Still, women shouldn’t force themselves to eat foods to which they have aversions. Fortunately, there are many choices in nutrient-rich foods. Here are some tips for women from SurviveMorningSickness.com to be sure they’re eating right when their pregnant:

  • Do take a prenatal vitamin – Sometimes, the iron in the vitamin can temporarily increase nausea. Talk to your doctor about other brands of prenatal vitamins that may have lesser amounts of this nutrient, while still within the recommended guidelines, and about improving your intake of foods naturally containing large amounts of iron.
  • Take an extra folate supplement – Women who do not get enough folic acid in their diet can get extremely ill. The recommended guideline is at least 400 micrograms per day.
  • Take an extra vitamin B6 supplement – Vitamin B6 can be very effective at relieving morning sickness. The recommended dose is 50 milligrams daily. Be sure to check your prenatal vitamins to make certain your intake of this vitamin doesn’t exceed the maximum 75 milligrams each day. When using vitamin B6 to treat morning sickness, it’s best to divide the dose into three, taking one in the morning, mid-afternoon, and at bedtime.
  • Eat more foods containing iron, less salt – Iron-rich foods include red meat, eggs, chicken, fish, whole grains, spinach, and raisins.
  • Eat more foods containing folic acid – Folic acid-rich foods include bananas, strawberries, oranges, green vegetables, chickpeas, nuts, and cereals.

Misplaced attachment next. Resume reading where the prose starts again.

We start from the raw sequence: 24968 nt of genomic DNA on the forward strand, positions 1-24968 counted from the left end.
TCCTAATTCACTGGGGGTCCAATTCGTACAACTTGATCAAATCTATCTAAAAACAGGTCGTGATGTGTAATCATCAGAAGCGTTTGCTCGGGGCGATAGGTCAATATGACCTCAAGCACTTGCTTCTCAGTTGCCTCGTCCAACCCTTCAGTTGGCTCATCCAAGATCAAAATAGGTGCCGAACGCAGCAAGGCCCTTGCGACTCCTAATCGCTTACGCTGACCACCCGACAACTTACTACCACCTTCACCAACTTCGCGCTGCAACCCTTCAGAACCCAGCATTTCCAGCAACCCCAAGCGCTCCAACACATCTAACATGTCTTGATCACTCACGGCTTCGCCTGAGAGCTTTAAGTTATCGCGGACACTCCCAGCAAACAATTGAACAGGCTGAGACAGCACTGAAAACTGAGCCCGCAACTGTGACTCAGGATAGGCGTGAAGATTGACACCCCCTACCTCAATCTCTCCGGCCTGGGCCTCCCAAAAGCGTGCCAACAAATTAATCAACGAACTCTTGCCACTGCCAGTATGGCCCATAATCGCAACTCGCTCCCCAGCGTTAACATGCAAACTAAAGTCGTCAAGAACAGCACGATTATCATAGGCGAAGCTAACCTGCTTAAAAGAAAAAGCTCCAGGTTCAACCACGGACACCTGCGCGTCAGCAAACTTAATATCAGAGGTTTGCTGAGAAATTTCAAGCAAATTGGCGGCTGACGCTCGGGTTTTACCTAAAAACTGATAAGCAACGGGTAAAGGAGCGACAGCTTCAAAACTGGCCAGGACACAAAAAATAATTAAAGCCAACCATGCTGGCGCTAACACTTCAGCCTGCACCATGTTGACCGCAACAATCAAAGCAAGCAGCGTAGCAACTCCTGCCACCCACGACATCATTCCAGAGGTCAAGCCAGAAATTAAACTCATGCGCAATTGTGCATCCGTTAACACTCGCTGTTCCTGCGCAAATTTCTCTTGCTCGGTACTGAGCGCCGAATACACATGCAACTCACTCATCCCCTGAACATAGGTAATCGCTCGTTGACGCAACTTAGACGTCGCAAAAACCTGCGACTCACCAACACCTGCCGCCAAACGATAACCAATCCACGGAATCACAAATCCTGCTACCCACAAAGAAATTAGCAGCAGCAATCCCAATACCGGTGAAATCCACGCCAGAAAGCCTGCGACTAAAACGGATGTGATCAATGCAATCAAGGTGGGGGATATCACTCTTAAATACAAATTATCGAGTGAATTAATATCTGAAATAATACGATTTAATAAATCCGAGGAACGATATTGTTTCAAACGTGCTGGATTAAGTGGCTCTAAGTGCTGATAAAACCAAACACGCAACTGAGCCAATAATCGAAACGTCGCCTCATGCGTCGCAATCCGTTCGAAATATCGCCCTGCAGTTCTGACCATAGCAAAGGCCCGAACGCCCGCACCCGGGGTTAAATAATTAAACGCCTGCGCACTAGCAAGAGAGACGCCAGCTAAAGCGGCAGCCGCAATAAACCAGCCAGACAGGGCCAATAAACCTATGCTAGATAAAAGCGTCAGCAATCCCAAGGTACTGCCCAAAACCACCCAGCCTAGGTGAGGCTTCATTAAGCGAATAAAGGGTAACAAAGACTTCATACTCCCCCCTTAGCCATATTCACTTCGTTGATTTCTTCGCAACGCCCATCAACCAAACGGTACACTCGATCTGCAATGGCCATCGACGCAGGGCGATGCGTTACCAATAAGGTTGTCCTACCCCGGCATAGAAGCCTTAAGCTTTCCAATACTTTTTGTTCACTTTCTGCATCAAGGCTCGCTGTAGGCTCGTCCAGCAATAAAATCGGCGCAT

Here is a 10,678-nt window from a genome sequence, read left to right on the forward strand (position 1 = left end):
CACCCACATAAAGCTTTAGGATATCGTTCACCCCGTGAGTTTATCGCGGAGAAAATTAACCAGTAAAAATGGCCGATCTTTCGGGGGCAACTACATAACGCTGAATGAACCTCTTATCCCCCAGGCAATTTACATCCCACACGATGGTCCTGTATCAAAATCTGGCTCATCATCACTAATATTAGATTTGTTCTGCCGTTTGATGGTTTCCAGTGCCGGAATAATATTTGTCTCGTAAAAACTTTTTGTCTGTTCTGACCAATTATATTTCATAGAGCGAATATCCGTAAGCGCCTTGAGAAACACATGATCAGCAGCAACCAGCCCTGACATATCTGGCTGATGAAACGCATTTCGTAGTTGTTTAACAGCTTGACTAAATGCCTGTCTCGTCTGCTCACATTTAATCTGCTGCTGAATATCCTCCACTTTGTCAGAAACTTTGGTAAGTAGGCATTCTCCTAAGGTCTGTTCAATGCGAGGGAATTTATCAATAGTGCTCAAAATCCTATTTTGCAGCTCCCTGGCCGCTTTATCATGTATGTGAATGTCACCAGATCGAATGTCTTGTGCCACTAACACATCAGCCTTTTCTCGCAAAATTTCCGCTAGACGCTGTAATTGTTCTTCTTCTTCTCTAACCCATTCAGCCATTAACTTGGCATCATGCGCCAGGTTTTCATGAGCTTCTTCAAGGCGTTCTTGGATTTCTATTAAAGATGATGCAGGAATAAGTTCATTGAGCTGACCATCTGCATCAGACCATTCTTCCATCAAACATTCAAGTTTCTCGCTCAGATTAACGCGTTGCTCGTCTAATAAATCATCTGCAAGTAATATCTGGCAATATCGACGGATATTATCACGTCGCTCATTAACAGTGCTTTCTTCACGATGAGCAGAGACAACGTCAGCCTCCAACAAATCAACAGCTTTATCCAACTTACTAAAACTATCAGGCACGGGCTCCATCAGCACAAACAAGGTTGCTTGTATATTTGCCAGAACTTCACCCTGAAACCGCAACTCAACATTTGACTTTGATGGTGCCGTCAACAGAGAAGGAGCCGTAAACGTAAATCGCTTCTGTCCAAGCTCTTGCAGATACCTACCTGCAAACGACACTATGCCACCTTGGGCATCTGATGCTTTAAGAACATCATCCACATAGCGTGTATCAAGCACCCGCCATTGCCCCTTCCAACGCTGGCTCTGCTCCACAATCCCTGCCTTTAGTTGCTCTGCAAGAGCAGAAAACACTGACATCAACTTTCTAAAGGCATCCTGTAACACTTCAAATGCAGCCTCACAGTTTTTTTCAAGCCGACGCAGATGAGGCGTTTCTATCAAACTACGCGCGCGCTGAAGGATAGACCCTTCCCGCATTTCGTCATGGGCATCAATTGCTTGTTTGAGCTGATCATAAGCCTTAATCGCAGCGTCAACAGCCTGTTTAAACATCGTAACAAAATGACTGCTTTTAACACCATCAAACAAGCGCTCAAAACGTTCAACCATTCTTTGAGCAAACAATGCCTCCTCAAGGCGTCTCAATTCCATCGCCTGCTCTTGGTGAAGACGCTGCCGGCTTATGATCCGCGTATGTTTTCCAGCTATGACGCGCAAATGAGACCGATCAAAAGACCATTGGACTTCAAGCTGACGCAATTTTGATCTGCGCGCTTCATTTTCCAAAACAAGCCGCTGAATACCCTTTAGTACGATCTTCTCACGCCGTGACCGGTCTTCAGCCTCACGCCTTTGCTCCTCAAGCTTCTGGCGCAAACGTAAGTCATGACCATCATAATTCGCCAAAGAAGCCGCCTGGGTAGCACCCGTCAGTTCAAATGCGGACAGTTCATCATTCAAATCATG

• Eat more foods containing vitamin C – Tomato and orange juice taken with meals or prenatal vitamins helps the body better absorb iron.
  • Eat more foods containing calcium – Not only milk, yogurt, and cheese but also fish like salmon and sardines.
  • Eat more fiber – Fiber-containing foods include cereals, breads, rice, oats, and pasta made of whole grain, as well as unpeeled fruits and vegetables. As an added bonus, fiber prevents constipation.
  • Eat more foods containing protein – Foods high in protein include meat, chicken, fish, nuts, tofu, dried beans, peas, milk, and cheese.
  • Eat more foods containing vitamin B6 – Try green, leafy vegetables.
  • Drink six to eight glasses of water daily – Drinking lots of water helps many women, ill or not, feel better. It helps prevent urinary tract infections, which can cause nausea and other discomforts, and if left untreated, can result in premature labor. Drinking plenty of water also decreases Braxton-Hicks contractions, especially in hot weather.
  • Eat more fruits and vegetables – Especially during snacks, opt for fruits and vegetables over breads and sweets.
  • Eat some fish – Some medical doctors advise against eating too much fish due to the risk of ingesting mercury, but eating some fish is part of a healthy diet.
  • When drinking soy milk, be sure it’s enriched with calcium.
  • Avoid coffee, cola, chocolate, and other caffeinated foods.
  • Avoid fatty or fried foods.

Other tips include:

  • Get plenty of rest.
  • Stay away from triggers – If a certain odor or food brings on the morning sickness, try to avoid it.
  • Consult your medical provider – If you’re unable to keep anything down, not even fluids, it’s imperative that you contact your health practitioner, as this can lead to not only dehydration but also production of toxic ketones, which are caused when the body begins to metabolize fat for energy. Immediate treatment for severe morning sickness is typically hospitalization and intravenous fluid treatments; long-term treatment may include pressure point therapy for motion sickness or sometimes medication.

The incidence and severity of morning sickness may actually be a result of a woman’s diet.